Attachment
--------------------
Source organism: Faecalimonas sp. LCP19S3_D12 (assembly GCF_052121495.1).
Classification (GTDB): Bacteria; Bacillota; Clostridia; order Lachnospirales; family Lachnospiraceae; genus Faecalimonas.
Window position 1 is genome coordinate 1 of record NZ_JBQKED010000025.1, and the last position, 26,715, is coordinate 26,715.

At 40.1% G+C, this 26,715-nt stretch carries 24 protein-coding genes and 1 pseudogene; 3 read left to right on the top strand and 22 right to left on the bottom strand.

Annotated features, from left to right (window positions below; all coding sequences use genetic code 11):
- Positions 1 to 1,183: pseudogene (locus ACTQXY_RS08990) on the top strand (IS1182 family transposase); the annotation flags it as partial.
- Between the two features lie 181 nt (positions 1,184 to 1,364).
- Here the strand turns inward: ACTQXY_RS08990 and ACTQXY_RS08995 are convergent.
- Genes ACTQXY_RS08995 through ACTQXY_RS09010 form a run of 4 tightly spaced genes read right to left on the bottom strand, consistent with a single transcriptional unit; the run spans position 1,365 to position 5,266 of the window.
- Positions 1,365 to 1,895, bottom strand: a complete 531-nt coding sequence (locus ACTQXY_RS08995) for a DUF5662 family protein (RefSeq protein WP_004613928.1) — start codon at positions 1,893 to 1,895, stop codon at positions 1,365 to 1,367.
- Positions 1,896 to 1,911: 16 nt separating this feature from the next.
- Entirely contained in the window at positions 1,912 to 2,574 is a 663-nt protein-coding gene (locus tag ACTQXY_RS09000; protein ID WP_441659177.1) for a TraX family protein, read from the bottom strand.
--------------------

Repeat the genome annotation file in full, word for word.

Source organism: Faecalimonas sp. LCP19S3_D12 (assembly GCF_052121495.1).
Classification (GTDB): Bacteria; Bacillota; Clostridia; order Lachnospirales; family Lachnospiraceae; genus Faecalimonas.
Window position 1 is genome coordinate 1 of record NZ_JBQKED010000025.1, and the last position, 26,715, is coordinate 26,715.

At 40.1% G+C, this 26,715-nt stretch carries 24 protein-coding genes and 1 pseudogene; 3 read left to right on the top strand and 22 right to left on the bottom strand.

Annotated features, from left to right (window positions below; all coding sequences use genetic code 11):
- Positions 1 to 1,183: pseudogene (locus ACTQXY_RS08990) on the top strand (IS1182 family transposase); the annotation flags it as partial.
- Between the two features lie 181 nt (positions 1,184 to 1,364).
- Here the strand turns inward: ACTQXY_RS08990 and ACTQXY_RS08995 are convergent.
- Genes ACTQXY_RS08995 through ACTQXY_RS09010 form a run of 4 tightly spaced genes read right to left on the bottom strand, consistent with a single transcriptional unit; the run spans position 1,365 to position 5,266 of the window.
- Positions 1,365 to 1,895, bottom strand: a complete 531-nt coding sequence (locus ACTQXY_RS08995) for a DUF5662 family protein (RefSeq protein WP_004613928.1) — start codon at positions 1,893 to 1,895, stop codon at positions 1,365 to 1,367.
- Positions 1,896 to 1,911: 16 nt separating this feature from the next.
- Entirely contained in the window at positions 1,912 to 2,574 is a 663-nt protein-coding gene (locus tag ACTQXY_RS09000; protein ID WP_441659177.1) for a TraX family protein, read from the bottom strand.